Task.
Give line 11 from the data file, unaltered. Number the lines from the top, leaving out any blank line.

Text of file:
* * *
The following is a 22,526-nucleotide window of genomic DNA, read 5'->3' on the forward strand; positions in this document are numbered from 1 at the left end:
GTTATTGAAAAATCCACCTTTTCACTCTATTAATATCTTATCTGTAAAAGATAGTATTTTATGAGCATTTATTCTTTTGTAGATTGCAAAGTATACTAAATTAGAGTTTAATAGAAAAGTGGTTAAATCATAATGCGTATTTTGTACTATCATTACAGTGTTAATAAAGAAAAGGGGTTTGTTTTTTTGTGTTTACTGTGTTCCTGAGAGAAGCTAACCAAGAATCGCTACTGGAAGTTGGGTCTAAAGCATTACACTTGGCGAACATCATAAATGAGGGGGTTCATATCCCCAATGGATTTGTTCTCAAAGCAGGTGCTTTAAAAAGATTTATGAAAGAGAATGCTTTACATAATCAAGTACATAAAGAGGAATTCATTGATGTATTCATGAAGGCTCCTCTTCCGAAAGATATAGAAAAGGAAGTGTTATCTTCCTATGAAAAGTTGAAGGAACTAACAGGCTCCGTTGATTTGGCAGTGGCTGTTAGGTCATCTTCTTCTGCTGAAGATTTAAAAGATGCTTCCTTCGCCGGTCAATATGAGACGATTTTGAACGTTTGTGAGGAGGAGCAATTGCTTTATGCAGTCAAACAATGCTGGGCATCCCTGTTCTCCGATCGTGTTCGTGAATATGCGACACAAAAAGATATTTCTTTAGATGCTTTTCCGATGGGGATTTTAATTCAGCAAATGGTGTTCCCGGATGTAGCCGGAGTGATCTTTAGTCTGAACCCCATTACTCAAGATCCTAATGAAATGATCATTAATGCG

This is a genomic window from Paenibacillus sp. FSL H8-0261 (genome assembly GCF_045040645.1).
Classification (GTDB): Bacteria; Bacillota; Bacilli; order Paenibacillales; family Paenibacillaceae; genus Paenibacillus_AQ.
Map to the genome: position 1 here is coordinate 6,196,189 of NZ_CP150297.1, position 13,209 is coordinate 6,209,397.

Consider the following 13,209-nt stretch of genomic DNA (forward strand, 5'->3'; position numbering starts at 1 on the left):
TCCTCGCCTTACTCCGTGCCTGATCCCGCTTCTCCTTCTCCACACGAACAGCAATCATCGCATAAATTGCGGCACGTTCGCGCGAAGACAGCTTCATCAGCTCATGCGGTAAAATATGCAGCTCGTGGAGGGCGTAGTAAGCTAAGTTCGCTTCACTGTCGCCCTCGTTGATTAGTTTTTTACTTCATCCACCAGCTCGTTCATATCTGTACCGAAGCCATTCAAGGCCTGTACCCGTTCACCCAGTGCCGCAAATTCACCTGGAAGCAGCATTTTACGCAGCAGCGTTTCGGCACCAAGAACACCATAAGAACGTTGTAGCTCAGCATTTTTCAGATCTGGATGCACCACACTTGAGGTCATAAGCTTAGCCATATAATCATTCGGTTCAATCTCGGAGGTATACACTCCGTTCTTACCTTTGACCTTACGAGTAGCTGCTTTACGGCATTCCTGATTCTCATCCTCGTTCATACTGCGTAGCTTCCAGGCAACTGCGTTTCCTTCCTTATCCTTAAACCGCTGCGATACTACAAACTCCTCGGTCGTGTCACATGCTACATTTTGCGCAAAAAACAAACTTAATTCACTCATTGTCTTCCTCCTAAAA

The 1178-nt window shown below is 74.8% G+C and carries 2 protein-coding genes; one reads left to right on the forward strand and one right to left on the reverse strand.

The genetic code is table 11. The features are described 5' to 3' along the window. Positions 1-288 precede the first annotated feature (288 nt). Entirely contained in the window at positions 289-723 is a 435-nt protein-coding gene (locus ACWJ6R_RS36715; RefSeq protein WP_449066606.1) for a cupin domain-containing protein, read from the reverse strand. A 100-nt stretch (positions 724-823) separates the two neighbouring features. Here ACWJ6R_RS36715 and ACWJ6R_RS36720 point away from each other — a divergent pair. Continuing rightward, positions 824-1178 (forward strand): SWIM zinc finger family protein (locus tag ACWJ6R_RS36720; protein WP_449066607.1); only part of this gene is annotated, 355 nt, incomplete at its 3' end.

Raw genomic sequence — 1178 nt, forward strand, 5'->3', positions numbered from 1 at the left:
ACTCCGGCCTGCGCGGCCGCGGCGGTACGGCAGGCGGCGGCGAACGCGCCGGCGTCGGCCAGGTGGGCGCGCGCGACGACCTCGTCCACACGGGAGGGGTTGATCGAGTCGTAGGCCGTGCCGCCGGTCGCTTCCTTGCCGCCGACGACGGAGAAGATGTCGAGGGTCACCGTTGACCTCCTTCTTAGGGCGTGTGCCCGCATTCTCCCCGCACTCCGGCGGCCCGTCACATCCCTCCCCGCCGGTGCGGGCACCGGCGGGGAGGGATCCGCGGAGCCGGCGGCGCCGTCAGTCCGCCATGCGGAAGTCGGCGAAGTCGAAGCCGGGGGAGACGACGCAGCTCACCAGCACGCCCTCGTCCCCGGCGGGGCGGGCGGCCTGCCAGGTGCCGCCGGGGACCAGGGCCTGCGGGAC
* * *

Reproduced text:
ACTCCGGCCTGCGCGGCCGCGGCGGTACGGCAGGCGGCGGCGAACGCGCCGGCGTCGGCCAGGTGGGCGCGCGCGACGACCTCGTCCACACGGGAGGGGTTGATCGAGTCGTAGGCCGTGCCGCCGGTCGCTTCCTTGCCGCCGACGACGGAGAAGATGTCGAGGGTCACCGTTGACCTCCTTCTTAGGGCGTGTGCCCGCATTCTCCCCGCACTCCGGCGGCCCGTCACATCCCTCCCCGCCGGTGCGGGCACCGGCGGGGAGGGATCCGCGGAGCCGGCGGCGCCGTCAGTCCGCCATGCGGAAGTCGGCGAAGTCGAAGCCGGGGGAGACGACGCAGCTCACCAGCACGCCCTCGTCCCCGGCGGGGCGGGCGGCCTGCCAGGTGCCGCCGGGGACCAGGGCCTGCGGGAC